So really the difference is the face value that the government puts on the coin, which is rather meaningless in and of itself as the U.S. Silver Eagle has a $1 face value, but it's an ounce of silver. And the Canadian Maple Leaf has a $5 face value, but has an ounce of silver. So it's interesting that people who understand precious metals typically have some sort of an aversion to the economic policies of the governments that they reside under, yet very often prefer the government issued coins because of the stated purity, because of the government entity standing behind the authenticity. The bottom line is, as long as you're doing business from a reputable company, it doesn't matter what design is on the coin, whether it's a pre '65 dime or a Silver Buffalo Round made from a private refiner or an American Eagle.

The most important thing and in the end is it's the number of ounces that matter. I would simply say to me the biggest consideration is to not cross the penny wise pound foolish threshold. In other words, some people may want to buy a 100 ounce bar of silver made by the same type of refiner that makes the one ounce rounds in an effort to maximize his or her dollar. But in reality it's been my experience that whether you're playing poker with your friends, or driving on a crowded highway, or just investing, or living life, you can never have too many outs or too many options or too many exits. And so I think that in general when we talk about the larger items versus the three items that you mentioned, the savings in buying a 10 ounce bar or 100 ounce bar is not commensurate with the loss of flexibility.

I think the three items that you mentioned, and I would throw in the Canadian Maple Leaf, to me are the best or most preferred ways of accumulating and holding silver: recognizable, sought after, very liquid, non-subjective. And the biggest difference with the junk silver is its flexibility and utility. If things ever got really, really bad, 14 dimes minted prior to 1965 is almost an exact ounce of silver. So when you talk about the ability to trade or barter with, I've heard lots of stories in 1979 with the oil embargo and inflation running a up towards 17%, our interest rates and inflation going through the roof. A lot of gas stations across the country were accepting a silver dime for a gallon of gas. Now, back then with silver almost at $50 you're talking three and a half bucks melt value per silver dime. The gas stations were getting a good deal, but the moral of the story is when the currency in which you transact is inflating and becoming less desirable, the allure of having something very flexible in the form of junk silver to me is intriguing. And the fact that it can't be reproduced offers potential, premium potential that you won't find in any of the other items that we've mentioned.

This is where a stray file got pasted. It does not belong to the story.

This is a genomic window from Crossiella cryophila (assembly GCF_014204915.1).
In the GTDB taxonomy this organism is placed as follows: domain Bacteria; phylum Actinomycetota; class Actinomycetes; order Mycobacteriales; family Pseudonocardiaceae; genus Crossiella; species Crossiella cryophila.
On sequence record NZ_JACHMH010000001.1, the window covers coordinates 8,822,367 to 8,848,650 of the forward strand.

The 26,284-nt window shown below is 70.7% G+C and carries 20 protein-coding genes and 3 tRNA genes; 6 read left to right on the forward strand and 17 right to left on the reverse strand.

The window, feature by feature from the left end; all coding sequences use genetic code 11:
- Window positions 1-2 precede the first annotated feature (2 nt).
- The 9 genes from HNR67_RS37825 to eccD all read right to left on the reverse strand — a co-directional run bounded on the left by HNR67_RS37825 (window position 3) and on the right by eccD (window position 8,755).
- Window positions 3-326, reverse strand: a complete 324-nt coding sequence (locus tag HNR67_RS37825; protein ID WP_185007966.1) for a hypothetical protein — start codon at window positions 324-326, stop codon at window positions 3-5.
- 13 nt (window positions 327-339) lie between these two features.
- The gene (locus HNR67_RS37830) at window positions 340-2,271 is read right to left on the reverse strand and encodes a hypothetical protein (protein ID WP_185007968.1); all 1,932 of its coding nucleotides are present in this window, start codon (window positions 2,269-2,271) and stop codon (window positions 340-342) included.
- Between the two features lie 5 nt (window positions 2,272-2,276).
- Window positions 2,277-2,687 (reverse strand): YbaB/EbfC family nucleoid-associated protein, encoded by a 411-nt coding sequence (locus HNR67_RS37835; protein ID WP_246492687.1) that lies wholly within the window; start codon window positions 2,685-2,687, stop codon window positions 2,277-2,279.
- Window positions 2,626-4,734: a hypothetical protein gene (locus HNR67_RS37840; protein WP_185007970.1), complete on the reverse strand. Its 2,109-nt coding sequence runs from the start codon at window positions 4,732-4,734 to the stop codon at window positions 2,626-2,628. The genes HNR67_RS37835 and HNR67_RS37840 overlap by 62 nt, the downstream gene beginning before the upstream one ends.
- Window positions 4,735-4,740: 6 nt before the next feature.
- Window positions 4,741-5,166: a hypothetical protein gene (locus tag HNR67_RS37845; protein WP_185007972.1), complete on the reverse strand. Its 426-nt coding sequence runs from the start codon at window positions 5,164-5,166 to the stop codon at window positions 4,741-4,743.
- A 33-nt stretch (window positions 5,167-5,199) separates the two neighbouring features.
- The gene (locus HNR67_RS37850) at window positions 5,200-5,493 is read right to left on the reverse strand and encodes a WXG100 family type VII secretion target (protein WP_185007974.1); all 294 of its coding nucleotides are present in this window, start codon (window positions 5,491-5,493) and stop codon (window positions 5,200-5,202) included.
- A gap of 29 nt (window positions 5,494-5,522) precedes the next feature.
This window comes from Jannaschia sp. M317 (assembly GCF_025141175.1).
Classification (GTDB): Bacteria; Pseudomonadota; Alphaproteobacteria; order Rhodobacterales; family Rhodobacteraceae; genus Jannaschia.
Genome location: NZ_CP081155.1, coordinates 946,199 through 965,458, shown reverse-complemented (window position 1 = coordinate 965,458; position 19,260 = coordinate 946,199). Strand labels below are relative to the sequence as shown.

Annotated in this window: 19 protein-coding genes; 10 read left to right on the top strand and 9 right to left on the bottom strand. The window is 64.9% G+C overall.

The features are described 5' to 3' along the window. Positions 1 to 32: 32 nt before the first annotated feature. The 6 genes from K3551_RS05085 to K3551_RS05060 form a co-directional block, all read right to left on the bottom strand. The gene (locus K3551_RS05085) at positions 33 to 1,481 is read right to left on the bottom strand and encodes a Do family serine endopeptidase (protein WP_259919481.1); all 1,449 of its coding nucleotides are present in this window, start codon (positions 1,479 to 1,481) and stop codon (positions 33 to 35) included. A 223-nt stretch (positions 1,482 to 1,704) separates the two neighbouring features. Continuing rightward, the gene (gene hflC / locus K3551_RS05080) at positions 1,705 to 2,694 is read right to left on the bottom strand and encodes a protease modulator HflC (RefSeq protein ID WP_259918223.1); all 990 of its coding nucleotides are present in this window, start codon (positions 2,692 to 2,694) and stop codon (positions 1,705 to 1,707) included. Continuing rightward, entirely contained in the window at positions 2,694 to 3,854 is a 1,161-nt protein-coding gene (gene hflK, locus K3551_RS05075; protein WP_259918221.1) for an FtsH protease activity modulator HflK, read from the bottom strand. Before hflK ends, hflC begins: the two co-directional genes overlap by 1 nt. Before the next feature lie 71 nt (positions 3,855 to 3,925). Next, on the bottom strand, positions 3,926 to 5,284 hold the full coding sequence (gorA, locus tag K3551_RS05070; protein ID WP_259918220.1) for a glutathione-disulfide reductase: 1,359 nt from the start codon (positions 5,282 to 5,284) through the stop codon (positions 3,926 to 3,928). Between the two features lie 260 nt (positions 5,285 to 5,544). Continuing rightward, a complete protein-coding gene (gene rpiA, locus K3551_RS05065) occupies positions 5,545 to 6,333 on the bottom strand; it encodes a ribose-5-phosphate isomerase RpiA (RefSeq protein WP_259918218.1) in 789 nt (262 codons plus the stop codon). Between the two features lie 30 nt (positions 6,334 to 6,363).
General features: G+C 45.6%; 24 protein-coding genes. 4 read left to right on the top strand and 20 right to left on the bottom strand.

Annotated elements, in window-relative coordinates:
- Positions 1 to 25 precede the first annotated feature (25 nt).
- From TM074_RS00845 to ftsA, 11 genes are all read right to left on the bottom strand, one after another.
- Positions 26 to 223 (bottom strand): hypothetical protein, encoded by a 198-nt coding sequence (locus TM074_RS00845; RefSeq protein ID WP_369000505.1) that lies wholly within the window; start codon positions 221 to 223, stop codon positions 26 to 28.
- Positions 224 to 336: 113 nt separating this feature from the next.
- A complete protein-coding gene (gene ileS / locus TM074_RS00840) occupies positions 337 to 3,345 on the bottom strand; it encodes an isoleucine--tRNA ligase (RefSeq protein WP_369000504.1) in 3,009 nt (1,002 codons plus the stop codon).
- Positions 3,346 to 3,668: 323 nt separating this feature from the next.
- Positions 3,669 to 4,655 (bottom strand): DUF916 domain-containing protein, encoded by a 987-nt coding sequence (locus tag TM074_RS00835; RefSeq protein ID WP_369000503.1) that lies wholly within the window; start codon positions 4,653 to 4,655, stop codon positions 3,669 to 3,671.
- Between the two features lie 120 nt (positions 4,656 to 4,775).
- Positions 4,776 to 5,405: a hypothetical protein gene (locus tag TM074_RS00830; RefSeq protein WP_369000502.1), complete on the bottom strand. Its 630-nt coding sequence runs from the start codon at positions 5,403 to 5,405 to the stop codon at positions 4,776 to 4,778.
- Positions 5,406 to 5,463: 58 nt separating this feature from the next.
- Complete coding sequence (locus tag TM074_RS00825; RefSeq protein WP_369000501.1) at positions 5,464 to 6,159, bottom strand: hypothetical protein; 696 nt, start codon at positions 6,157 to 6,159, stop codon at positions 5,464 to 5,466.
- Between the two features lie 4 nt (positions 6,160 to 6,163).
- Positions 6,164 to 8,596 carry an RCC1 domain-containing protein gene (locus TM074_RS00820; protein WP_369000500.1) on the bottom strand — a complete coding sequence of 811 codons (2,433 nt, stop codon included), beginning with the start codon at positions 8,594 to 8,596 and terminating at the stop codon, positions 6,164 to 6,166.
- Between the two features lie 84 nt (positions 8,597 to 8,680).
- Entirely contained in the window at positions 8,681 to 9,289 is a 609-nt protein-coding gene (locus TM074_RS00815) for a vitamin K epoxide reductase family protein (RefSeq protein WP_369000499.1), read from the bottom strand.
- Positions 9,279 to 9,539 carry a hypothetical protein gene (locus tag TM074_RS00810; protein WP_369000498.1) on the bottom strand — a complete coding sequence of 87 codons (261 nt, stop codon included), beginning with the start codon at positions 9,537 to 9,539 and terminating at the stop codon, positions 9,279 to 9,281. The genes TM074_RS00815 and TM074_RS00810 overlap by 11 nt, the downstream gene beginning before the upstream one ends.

Maurice Jackson: There are advantages and disadvantages to each of the silver products just referenced. And one of the most popular questions that we receive is which silver product is the best? And that's a personal decision. But Andy, you had an experience going through customs one day that helped me answer that question that I never considered and completely made me reposition my entire silver portfolio. Would you mind sharing your experience with us?

Andy Schectman: Yeah, sure. So, it's interesting, I've been telling people for a long time that it's the legal tender face value that matters as you're traveling. And really it's important to note too, Maurice, you need to know where you're traveling to. And I wouldn't recommend this type of a deal south of the border, but in and out of Canada, in and out of Western Europe, in and out of Australia, New Zealand or back into the United States, this is real and it's legal. I was coming back from Montreal, where we have a Brink's facility and I met one of my largest clients who asked me as a favor to bring back on the airplane with me 240 Gold Maple Leafs, as one of his associates was being transferred to the United States. And the associate, it was his gold, asked me to bring it back and to put it into one of our depositories here in the United States on his behalf.

And I acquiesced as this was a very substantial client of mine and I brought it back with me on the airplane. Now when you go through customs in any Canadian airport, you go through United States immigration and customs at that airport, so when you land in your point of destination, for me it was Minneapolis, you get off the plane and you go, you don't go through customs right there. So in any case, when I got up to the window, I have a Global Entry Card, which means I've met with Homeland Security and they vetted me in and gave me that card so they know who I am to a degree. I don't know if it shows that I own a precious metals company when I go through the line, but nonetheless, when I got up to the window, the gentleman asked me what I had because 240 times 50, the face value of a Canadian Maple Leaf is $12,000 and as you know, Maurice, on the customs form, it says, are you carrying over $10,000? I wrote that I did, and I said yes, and that's the only answer.